Israelis, Palestinians Try to Revive Talks

<i> From Associated Press</i>

Israeli and Palestinian negotiators tried Sunday to revive stalled peace talks, meeting after Israel extracted a formal Palestinian denial of reports that the Jewish state had agreed to stop building settlements.

The session had been announced Saturday but was quickly overshadowed by the dispute over the alleged Israeli promise.

Israeli media had reported that the government agreed to freeze settlement construction--which would contradict repeated statements by Prime Minister Benjamin Netanyahu. Both sides later said the reports were false.

On Sunday, Netanyahu’s office threatened to cancel the meeting unless the Palestinians formally denied one Palestinian official’s comment, quoted by Israeli radio stations, that Israel had accepted “a pause” in construction.


Informed of the Israeli protest, chief Palestinian negotiator Saeb Erekat denied Israel had agreed to such a freeze. “I wish they did. They did not.”

Netanyahu’s office then issued a statement saying: “In the wake of the denial, the Israeli delegation is leaving for Cairo.”

The session began about 90 minutes late at Egyptian President Hosni Mubarak’s Unity Palace, an Israeli diplomat said. It lasted 2 1/2 hours, Egypt’s Middle East News Agency reported. Egyptian security forces banned journalists from the palace during the talks.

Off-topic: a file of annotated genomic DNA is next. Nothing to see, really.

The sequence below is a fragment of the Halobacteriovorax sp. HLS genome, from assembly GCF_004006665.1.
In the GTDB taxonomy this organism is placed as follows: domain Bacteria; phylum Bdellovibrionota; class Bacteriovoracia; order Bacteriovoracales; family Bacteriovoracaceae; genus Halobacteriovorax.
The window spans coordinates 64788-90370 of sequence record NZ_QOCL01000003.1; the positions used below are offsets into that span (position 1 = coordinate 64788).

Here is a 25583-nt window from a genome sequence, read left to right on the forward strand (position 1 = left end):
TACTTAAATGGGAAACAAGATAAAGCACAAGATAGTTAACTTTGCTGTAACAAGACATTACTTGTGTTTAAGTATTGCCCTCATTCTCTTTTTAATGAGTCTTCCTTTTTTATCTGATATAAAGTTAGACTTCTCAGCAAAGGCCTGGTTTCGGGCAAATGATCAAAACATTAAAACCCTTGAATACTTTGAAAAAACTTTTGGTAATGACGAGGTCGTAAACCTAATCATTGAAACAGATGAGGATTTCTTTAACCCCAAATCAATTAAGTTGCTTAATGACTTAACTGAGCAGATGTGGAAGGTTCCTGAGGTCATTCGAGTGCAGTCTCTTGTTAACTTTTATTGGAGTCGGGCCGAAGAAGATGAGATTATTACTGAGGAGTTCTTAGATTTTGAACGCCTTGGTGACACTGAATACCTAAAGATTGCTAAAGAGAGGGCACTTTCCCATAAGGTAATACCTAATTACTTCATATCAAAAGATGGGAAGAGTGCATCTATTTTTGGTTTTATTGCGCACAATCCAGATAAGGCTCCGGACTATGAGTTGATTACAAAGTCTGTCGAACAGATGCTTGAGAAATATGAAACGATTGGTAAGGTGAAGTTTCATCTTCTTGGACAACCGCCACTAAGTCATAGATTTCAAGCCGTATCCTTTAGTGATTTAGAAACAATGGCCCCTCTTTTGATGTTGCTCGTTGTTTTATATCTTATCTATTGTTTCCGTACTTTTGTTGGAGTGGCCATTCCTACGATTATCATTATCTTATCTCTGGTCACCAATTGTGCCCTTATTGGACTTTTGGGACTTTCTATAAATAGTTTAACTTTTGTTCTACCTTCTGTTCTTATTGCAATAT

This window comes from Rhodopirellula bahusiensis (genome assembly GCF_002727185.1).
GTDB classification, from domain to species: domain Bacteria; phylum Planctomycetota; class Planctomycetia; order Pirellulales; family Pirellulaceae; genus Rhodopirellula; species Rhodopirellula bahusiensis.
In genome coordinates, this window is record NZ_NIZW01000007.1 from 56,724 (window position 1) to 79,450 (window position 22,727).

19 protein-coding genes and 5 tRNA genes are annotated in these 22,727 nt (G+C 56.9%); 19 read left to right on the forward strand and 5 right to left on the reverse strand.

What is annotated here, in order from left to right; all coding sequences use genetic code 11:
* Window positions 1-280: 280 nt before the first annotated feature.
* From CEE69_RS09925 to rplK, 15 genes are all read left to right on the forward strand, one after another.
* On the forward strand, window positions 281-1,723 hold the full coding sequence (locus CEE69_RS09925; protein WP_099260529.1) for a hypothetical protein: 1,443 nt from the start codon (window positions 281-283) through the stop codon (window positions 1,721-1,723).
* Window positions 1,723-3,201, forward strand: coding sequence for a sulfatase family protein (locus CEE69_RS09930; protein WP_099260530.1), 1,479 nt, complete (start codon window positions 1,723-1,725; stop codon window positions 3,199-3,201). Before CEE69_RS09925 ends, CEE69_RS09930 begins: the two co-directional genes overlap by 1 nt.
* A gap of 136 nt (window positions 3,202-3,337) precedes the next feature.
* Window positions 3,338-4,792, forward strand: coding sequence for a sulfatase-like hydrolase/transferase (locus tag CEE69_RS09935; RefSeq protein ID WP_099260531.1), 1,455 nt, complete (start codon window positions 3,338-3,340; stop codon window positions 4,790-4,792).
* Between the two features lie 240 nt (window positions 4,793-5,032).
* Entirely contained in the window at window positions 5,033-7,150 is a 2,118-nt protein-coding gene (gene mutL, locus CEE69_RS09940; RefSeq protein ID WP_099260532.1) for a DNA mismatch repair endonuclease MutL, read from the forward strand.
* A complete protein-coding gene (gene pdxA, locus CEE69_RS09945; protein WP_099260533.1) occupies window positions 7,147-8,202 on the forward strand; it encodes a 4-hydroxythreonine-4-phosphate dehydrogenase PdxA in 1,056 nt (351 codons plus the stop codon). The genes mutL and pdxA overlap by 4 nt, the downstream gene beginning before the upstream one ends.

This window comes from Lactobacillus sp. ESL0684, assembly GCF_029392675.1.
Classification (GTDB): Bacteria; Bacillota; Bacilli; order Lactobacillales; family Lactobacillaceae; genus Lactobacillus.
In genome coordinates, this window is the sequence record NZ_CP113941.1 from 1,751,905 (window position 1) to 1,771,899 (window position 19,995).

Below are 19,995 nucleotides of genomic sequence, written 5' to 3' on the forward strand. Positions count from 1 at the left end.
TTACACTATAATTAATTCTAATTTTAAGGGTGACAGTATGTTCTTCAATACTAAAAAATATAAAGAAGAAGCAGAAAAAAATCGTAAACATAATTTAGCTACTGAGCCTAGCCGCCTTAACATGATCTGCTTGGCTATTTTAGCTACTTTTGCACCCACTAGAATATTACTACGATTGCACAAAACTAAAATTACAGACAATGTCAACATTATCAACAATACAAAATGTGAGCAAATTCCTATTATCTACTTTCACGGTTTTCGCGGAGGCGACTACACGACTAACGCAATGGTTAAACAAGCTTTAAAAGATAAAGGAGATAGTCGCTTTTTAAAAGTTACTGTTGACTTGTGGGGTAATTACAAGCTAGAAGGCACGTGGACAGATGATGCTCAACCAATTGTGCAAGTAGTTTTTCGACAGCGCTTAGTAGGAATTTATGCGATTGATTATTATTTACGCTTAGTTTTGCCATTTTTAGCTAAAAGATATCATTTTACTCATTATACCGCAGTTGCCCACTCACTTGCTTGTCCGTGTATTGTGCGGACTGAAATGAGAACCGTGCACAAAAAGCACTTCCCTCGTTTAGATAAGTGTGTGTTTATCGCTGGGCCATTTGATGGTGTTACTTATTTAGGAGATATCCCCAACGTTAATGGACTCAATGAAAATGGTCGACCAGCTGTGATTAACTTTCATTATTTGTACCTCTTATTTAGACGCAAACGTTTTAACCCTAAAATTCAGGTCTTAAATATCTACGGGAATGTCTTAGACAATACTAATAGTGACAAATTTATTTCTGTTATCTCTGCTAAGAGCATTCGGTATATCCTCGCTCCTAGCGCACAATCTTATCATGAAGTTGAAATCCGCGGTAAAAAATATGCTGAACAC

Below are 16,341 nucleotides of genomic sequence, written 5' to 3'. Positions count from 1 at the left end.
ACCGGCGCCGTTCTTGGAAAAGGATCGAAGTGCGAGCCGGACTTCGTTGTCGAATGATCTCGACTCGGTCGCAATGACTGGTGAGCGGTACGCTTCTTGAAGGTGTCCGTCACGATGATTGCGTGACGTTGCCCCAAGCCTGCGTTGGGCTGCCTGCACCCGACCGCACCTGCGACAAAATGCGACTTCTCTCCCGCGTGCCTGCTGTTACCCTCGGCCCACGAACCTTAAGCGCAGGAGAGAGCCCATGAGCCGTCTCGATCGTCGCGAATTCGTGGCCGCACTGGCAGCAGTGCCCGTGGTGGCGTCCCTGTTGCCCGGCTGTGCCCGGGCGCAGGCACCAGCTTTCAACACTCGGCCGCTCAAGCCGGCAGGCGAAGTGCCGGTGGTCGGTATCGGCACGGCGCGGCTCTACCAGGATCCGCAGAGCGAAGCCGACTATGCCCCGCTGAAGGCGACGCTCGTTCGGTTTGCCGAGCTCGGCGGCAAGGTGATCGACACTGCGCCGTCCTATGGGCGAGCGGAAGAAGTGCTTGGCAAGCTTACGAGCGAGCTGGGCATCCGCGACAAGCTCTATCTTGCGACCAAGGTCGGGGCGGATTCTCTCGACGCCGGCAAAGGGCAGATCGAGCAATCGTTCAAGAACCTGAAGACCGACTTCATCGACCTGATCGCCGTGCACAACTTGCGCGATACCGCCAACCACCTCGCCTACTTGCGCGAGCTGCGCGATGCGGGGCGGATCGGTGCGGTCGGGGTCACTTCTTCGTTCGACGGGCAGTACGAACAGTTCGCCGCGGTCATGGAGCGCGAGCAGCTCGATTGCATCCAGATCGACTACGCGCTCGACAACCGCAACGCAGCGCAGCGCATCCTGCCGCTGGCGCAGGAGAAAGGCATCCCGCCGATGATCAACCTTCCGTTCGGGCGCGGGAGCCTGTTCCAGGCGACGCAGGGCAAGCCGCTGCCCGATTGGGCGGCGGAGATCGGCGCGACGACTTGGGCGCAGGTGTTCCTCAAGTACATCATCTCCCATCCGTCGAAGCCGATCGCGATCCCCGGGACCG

In Israel, Yitzhak Levy, a legislator from a party in Netanyahu’s coalition, said Sunday that stopping construction in East Jerusalem and the West Bank would bring down the government.


Israeli-Palestinian talks have been stalled since March, when Israel broke ground for a 6,500-unit Jewish housing complex in a disputed part of Jerusalem called Har Homa in Hebrew and Jabal Abu Ghneim in Arabic.

Before the talks, Israeli negotiator Dani Naveh said Israel was doing everything it could to restart the peace process but insisted it could not back down on the principle “that we have the full right to strengthen Jerusalem.”

Erekat made clear that the Palestinians needed some signal of compromise on the settlement issue to renew the peace talks.

“Our position is still the same: We want a total cessation of settlement activities,” he said. “We hope that the Israeli government will accept our position in order to give the peace process a chance of success.”